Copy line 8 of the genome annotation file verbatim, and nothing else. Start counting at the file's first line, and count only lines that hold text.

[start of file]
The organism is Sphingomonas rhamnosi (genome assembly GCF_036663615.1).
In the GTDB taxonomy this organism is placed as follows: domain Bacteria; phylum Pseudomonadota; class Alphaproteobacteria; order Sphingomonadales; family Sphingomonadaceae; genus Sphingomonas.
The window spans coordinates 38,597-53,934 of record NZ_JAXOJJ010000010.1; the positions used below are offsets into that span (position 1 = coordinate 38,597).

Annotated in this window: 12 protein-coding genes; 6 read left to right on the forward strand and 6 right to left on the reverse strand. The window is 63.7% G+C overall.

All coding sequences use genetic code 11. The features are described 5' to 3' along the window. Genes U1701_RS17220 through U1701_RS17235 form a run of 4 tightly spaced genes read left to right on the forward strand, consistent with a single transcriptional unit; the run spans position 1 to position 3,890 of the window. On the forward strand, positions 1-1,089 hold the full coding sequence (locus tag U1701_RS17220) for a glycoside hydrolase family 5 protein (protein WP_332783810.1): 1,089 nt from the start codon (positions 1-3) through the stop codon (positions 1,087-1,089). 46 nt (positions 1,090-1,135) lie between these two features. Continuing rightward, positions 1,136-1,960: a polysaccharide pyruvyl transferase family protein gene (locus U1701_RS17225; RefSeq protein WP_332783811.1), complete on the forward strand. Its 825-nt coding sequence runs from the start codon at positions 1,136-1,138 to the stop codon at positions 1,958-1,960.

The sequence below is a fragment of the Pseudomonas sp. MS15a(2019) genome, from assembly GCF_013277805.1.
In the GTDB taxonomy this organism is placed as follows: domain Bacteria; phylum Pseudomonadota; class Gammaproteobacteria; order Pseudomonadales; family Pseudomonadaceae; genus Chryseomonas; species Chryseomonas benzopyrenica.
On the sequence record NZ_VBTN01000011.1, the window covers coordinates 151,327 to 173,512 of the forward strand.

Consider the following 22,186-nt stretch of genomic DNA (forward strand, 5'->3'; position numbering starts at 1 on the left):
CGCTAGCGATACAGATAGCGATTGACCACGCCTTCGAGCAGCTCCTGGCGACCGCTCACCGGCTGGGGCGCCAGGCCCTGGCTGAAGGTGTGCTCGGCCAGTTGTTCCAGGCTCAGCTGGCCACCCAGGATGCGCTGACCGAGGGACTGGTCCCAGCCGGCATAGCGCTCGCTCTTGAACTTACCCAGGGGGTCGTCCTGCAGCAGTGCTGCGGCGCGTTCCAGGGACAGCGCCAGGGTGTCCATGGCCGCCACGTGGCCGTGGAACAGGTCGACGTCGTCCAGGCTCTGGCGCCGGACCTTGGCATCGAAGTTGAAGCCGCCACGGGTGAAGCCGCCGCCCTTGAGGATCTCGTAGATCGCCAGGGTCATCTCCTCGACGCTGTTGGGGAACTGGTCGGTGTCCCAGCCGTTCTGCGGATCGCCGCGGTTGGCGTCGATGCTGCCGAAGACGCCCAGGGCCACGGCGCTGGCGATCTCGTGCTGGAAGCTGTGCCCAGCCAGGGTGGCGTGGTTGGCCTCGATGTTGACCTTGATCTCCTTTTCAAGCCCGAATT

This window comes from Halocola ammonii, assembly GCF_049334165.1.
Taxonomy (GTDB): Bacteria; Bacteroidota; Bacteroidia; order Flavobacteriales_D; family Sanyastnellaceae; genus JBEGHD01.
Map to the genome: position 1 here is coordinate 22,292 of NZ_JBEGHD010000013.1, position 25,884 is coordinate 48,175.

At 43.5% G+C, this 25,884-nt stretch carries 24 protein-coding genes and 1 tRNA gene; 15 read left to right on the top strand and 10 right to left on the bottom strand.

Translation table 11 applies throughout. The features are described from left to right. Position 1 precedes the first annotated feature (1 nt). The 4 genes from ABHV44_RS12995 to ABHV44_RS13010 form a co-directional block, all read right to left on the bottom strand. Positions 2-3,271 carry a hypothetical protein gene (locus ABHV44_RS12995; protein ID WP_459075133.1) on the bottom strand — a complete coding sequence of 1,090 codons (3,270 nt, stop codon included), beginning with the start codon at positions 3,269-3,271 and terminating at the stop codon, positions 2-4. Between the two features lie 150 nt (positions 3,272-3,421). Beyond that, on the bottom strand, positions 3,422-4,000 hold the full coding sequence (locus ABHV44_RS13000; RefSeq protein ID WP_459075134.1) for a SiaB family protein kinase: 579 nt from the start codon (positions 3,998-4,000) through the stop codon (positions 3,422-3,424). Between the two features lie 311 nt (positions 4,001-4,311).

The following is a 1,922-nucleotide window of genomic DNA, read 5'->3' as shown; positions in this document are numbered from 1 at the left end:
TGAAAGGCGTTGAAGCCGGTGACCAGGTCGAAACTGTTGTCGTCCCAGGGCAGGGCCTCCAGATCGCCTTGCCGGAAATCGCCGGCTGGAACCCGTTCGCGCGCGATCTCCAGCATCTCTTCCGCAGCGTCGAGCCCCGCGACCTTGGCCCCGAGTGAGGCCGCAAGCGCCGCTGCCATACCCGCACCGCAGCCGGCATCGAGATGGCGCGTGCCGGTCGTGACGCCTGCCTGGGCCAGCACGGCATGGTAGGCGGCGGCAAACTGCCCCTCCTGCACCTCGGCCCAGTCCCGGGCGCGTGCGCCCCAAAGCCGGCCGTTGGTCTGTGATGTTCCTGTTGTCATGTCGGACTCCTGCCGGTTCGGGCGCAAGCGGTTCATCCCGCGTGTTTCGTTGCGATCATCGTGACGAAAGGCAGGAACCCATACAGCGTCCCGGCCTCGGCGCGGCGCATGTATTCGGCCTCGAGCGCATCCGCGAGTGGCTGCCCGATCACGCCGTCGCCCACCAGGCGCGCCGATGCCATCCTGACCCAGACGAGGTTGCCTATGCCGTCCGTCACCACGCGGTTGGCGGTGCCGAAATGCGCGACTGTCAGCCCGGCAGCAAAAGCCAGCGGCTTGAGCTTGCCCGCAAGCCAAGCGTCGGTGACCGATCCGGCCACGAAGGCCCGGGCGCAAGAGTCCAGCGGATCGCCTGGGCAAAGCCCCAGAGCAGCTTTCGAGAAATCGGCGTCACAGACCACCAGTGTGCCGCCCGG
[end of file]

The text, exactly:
On the sequence record NZ_VBTN01000011.1, the window covers coordinates 151,327 to 173,512 of the forward strand.